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What format does one present your storyboards in to your DP and crew?

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ryan elder
What format does one present your storyboards in to your DP and crew?
on Oct 18, 2018 at 3:49:44 am

When it comes to doing storyboards I was thinking about learning how to use frameforge and doing it that way, to present them with more clarity. But how do you present them to your DP and crew, after you are done?

Does it look more professional to give them a binder with all the storyboarded shots in, or a perhaps just a downloadable file with them all in if I do it on frameforge, as oppose to on paper?

What do you think?


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Gary Huff
Re: What format does one present your storyboards in to your DP and crew?
on Oct 18, 2018 at 12:58:59 pm

You don't need to use storyboards.


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Mark Suszko
Re: What format does one present your storyboards in to your DP and crew?
on Oct 18, 2018 at 2:26:49 pm
Last Edited By Mark Suszko on Oct 18, 2018 at 2:35:15 pm

I don't normally disagree with Gary, but Storyboards can be very helpful, particularly for inexperienced teams.

They don't necessarily need to be highly detailed or fancy. Somewhere I still have a literal cocktail napkin with some stick figure sketches that the client and I used to storyboard a spot. I grew up on using the two-column TV script format with little TV bezel-shaped drawing boxes across from each key piece of dialog, and stick figures and arrows were about all you could do in those, unless you got creative with the Xerox machine, scissors and glue. Later, I used the free version of SketchUp to make my boards with, sometimes, PowerPoint slides output to paper.

Point is, the specifics don't matter. The boards, in whatever format you want, make for a quick visual way to communicate the needs of the scene to the crew, so they can get on with logistics, props, lighting setup, camera placement, etc. and they give an actor an impression of the framing the Director is going after.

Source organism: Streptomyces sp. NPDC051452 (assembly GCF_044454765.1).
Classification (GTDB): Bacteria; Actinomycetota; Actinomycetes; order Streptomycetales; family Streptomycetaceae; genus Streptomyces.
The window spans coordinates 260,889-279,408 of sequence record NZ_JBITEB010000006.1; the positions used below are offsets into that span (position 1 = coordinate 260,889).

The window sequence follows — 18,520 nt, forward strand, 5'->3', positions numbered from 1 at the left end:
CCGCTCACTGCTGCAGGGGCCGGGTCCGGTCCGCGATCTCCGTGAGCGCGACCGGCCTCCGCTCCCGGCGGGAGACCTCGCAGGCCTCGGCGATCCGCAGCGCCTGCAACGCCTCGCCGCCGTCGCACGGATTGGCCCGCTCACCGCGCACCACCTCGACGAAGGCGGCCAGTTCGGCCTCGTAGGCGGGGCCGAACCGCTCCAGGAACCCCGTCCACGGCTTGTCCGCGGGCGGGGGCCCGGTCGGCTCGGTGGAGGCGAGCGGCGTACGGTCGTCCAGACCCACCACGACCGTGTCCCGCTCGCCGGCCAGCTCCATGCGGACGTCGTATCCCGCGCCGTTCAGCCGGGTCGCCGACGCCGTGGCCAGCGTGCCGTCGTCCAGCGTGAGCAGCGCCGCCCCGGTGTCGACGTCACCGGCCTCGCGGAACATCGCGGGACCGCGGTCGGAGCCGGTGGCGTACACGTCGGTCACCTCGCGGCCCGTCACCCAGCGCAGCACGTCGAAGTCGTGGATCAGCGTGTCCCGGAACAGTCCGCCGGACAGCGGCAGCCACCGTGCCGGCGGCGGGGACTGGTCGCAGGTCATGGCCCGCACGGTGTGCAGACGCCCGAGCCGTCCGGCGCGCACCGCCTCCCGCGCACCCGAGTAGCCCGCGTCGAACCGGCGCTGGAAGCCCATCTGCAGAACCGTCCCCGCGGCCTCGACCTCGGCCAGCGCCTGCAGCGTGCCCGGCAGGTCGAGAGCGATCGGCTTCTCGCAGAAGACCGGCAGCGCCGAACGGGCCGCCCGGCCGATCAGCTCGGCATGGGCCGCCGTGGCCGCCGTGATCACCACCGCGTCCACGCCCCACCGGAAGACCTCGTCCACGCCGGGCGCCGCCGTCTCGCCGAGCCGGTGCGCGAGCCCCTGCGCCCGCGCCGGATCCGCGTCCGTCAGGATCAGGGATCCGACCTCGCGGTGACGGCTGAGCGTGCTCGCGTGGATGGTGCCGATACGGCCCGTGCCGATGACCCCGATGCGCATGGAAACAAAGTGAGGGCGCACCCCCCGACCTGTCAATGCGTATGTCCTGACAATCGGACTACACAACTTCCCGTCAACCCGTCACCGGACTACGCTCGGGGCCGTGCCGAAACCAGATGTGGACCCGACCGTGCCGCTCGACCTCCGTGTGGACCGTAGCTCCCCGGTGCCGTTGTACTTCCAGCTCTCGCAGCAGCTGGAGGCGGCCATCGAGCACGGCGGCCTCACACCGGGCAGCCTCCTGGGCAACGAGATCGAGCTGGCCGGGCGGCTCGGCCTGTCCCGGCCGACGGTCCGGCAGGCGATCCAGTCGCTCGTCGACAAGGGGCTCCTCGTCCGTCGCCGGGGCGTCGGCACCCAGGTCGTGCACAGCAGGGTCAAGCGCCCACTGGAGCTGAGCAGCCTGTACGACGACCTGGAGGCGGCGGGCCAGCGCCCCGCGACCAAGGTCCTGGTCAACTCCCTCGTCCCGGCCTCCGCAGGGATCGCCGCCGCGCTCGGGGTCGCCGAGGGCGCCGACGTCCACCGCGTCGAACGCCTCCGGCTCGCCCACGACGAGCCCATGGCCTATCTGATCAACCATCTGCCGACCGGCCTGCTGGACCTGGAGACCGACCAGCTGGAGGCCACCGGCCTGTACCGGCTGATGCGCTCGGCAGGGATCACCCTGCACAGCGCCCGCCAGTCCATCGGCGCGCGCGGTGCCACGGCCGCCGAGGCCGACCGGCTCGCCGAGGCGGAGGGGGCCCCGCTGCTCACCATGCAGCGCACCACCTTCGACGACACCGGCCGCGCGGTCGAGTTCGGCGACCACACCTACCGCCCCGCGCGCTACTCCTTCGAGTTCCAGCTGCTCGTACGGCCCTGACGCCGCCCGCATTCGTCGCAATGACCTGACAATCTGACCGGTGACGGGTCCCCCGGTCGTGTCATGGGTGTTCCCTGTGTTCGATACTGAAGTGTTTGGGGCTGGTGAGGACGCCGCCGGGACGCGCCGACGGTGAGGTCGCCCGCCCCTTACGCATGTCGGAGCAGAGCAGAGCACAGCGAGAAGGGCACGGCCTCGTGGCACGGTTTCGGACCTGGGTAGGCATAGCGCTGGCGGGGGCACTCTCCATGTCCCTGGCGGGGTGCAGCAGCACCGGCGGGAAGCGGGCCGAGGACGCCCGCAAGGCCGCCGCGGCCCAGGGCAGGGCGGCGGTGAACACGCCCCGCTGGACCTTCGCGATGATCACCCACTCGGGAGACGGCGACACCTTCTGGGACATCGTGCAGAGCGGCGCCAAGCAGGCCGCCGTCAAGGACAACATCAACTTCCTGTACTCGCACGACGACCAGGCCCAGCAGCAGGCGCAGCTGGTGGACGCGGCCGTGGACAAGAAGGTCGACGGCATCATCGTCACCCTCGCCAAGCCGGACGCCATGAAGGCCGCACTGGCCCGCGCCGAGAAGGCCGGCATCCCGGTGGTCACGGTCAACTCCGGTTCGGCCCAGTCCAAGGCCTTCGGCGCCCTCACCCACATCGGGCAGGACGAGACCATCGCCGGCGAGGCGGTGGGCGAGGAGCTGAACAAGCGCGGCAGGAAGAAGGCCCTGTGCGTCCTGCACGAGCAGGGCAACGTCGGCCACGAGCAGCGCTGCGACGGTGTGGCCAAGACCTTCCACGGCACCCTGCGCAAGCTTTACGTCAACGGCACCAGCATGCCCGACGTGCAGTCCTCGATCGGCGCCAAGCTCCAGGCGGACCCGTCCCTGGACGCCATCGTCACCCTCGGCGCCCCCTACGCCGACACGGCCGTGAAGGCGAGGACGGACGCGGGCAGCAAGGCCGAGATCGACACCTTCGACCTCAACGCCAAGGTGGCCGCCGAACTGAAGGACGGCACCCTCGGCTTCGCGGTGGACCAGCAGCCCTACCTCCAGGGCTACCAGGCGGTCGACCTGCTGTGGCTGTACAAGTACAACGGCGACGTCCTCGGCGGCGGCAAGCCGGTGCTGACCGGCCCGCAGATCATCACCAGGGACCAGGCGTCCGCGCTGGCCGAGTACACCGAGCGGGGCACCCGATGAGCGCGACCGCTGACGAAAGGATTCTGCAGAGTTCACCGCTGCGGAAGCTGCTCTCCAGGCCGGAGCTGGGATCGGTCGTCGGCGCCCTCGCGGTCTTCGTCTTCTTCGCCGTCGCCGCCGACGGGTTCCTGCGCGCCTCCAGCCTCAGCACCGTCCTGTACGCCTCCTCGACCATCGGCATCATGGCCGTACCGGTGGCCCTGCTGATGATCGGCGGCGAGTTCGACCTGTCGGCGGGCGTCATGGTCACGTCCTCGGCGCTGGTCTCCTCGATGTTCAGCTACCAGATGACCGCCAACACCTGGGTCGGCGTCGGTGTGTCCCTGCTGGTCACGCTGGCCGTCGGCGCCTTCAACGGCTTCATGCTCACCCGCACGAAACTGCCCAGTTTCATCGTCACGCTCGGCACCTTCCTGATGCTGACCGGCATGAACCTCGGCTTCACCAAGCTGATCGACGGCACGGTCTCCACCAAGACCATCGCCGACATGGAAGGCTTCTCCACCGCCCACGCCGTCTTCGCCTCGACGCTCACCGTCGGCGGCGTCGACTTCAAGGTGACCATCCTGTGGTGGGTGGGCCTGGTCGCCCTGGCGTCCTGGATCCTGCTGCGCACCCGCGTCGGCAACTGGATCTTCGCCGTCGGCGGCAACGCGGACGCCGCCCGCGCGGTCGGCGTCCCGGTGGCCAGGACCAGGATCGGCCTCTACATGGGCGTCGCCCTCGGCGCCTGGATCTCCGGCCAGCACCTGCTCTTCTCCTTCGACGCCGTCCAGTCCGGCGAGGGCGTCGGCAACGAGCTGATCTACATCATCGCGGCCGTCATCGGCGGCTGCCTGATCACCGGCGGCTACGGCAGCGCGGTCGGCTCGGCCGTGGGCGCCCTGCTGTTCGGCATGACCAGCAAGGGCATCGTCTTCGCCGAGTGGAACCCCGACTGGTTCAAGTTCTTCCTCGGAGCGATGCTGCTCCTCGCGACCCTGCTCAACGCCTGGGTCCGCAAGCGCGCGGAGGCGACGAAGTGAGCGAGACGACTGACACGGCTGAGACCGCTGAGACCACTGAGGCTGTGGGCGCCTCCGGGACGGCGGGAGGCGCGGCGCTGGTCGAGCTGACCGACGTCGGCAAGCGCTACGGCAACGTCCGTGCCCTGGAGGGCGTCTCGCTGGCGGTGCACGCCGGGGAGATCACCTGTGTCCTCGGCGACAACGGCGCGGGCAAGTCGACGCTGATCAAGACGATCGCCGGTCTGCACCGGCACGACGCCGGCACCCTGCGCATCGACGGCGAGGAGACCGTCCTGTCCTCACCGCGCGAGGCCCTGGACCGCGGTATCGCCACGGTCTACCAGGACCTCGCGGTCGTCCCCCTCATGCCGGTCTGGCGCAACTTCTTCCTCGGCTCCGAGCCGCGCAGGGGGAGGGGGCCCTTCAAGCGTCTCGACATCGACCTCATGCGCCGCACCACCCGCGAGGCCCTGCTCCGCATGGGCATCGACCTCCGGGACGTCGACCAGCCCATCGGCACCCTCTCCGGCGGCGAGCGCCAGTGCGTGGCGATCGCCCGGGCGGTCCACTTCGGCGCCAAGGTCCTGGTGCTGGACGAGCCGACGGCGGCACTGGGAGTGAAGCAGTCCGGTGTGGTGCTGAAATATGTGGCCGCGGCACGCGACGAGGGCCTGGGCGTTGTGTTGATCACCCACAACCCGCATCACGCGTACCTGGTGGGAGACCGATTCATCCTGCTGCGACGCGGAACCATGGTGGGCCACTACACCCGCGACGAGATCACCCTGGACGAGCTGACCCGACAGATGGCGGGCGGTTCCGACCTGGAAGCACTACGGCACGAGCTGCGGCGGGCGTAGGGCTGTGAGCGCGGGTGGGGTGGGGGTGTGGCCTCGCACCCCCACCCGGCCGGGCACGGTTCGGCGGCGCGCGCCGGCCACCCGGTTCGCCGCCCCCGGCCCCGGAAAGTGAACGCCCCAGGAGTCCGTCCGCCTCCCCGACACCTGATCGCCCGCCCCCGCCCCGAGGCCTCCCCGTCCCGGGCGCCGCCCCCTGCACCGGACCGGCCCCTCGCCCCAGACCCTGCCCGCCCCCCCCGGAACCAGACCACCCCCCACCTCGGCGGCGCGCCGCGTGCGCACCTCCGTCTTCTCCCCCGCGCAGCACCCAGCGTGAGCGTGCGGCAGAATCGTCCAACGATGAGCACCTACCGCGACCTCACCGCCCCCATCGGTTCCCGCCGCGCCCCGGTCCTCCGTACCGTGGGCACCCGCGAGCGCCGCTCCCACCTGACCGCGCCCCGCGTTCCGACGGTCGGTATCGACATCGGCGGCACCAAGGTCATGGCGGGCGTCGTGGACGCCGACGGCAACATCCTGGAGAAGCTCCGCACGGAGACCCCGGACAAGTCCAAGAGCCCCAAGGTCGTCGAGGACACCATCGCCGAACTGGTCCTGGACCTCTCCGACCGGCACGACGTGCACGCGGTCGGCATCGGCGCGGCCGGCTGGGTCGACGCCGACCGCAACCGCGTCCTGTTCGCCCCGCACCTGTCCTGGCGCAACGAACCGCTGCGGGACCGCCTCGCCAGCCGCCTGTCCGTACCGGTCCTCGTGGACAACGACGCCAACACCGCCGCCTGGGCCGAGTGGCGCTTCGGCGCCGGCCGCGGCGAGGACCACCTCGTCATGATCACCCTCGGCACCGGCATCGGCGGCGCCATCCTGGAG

This can save a lot of time by standardizing everyone's understanding of the Director's vision. Of course things may change and evolve from there, but it's a starting point. I do not suggest the boards be super-elaborate for live action. Gestural, simplistic is better. For Animations and CGI, heck yes, the more elaborate the better. How to share the boards with the crew is, whatever works best for you.


Important note: the kind of boards you do for the set, would be very different from the storyboards you present to a client or potential funding people, or the editor. When you are pitching a project, more formal, detailed, artistic, fleshed-out boards and even animatics that spell everything out are necessary, because the people you're pitching to may not have the creative vision or ability to extrapolate what a finished product might look like. The flip side of that is, they may fall in love with or get hung up on a specific image in the boards and make decisions based on that, which will have deep, lasting consequences. You never know.


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ryan elder
Re: What format does one present your storyboards in to your DP and crew?
on Oct 18, 2018 at 9:46:17 pm

Oh okay thanks. I think I meant more for pitching, as oppose to already in the shooting process. Like if I wanted to pitch to not only a DP but also other potential producers and crew, early on, perhaps I should go more detailed then?

As for the shootings storyboards, I have tried the whole shoot a scene without them once, for a fight scene that had to be drastically changed, but I didn't like the way it turned out, and prefer to do storyboards to communicate to everyone, well in advance, if that is the way to go.


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